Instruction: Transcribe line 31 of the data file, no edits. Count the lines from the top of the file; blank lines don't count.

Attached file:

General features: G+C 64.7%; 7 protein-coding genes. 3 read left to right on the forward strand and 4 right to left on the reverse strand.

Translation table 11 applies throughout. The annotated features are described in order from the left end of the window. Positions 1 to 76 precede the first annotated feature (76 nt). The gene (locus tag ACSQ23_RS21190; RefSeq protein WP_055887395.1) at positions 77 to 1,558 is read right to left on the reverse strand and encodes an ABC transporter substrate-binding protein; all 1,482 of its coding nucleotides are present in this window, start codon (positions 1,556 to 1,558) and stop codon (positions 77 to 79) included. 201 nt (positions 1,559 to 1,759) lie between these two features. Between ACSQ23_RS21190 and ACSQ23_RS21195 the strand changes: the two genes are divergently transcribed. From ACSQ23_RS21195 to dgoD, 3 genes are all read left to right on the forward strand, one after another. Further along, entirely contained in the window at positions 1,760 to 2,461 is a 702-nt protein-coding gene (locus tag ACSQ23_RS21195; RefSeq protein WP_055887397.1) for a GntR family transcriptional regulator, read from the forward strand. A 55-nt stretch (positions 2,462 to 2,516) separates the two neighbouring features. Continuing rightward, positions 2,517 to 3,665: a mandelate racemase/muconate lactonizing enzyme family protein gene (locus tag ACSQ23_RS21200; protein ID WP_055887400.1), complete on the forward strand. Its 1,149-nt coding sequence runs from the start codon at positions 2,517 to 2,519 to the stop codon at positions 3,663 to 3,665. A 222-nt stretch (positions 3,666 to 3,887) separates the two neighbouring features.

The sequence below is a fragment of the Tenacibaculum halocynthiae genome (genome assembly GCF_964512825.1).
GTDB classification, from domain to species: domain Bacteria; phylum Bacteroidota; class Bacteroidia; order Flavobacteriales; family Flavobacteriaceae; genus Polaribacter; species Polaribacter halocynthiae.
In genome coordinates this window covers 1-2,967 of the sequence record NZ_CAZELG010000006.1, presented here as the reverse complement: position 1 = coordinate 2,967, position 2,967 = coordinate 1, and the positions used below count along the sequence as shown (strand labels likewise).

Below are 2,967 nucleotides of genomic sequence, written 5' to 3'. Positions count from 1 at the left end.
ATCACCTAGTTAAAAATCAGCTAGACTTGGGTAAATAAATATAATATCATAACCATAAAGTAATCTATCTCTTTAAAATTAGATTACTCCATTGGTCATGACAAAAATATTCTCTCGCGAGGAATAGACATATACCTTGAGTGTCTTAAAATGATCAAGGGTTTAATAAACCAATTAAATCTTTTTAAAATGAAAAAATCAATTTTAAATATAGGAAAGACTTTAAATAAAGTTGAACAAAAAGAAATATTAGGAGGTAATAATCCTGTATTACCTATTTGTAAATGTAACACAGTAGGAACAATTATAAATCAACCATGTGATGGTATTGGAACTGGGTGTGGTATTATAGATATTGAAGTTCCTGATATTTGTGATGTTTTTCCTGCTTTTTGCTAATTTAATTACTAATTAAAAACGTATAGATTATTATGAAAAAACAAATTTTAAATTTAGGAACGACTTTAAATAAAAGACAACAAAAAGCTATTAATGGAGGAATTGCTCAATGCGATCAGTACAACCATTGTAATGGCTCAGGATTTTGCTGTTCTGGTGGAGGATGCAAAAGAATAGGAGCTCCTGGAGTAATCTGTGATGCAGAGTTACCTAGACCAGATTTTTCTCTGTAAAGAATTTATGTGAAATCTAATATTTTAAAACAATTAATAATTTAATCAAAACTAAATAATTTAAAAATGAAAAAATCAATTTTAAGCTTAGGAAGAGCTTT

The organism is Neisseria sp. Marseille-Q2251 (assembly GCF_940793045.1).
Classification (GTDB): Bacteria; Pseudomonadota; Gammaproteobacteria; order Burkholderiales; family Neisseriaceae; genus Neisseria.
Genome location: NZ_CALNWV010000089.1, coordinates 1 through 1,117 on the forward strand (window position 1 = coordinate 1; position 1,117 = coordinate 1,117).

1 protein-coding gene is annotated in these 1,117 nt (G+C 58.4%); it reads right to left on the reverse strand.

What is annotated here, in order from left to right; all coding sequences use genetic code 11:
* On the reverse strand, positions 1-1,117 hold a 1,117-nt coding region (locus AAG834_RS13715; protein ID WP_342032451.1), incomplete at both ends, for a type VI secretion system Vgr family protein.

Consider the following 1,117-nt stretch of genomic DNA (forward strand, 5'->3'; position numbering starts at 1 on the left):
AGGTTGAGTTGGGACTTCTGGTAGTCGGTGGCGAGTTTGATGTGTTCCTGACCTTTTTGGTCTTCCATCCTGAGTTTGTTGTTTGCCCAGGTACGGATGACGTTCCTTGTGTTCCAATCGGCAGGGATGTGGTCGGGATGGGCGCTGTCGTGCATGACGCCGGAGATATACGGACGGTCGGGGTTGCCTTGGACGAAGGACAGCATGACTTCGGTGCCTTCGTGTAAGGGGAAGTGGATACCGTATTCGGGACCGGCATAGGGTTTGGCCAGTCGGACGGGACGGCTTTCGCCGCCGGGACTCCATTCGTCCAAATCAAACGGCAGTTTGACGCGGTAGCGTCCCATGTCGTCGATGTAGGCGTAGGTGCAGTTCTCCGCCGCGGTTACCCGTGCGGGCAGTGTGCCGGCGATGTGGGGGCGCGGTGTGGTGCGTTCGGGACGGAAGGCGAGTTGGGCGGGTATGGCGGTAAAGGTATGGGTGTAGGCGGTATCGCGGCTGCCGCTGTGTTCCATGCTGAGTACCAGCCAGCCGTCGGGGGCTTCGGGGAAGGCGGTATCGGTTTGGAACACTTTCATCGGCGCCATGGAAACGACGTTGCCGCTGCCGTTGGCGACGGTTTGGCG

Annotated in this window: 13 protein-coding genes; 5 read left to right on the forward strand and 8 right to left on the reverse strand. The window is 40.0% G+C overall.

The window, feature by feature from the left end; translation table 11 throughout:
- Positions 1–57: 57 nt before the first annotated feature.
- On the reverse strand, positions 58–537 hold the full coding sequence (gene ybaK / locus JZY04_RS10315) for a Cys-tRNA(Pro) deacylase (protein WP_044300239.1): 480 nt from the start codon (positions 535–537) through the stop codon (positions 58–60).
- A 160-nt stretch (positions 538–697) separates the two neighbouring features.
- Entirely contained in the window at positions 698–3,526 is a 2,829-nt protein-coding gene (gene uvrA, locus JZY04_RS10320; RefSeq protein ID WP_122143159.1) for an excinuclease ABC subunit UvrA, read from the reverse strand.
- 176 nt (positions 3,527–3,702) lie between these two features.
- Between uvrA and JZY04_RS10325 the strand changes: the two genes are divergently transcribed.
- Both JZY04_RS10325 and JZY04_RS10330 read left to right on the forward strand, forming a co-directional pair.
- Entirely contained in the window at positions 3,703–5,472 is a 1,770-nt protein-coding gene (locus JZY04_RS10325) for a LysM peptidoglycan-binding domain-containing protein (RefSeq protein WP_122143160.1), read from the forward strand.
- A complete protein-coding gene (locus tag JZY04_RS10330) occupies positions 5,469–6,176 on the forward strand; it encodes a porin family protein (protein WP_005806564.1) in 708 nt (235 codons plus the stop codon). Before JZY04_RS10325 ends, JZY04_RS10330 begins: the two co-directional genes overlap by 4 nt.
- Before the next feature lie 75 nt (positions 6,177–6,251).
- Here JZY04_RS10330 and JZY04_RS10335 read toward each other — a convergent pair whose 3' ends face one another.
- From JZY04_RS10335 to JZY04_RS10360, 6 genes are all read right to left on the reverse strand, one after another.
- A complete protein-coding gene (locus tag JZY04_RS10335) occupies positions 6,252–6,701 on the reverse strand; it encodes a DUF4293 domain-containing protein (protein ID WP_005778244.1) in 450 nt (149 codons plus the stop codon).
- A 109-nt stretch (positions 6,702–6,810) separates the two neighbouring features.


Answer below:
- A 109-nt stretch (positions 6,702–6,810) separates the two neighbouring features.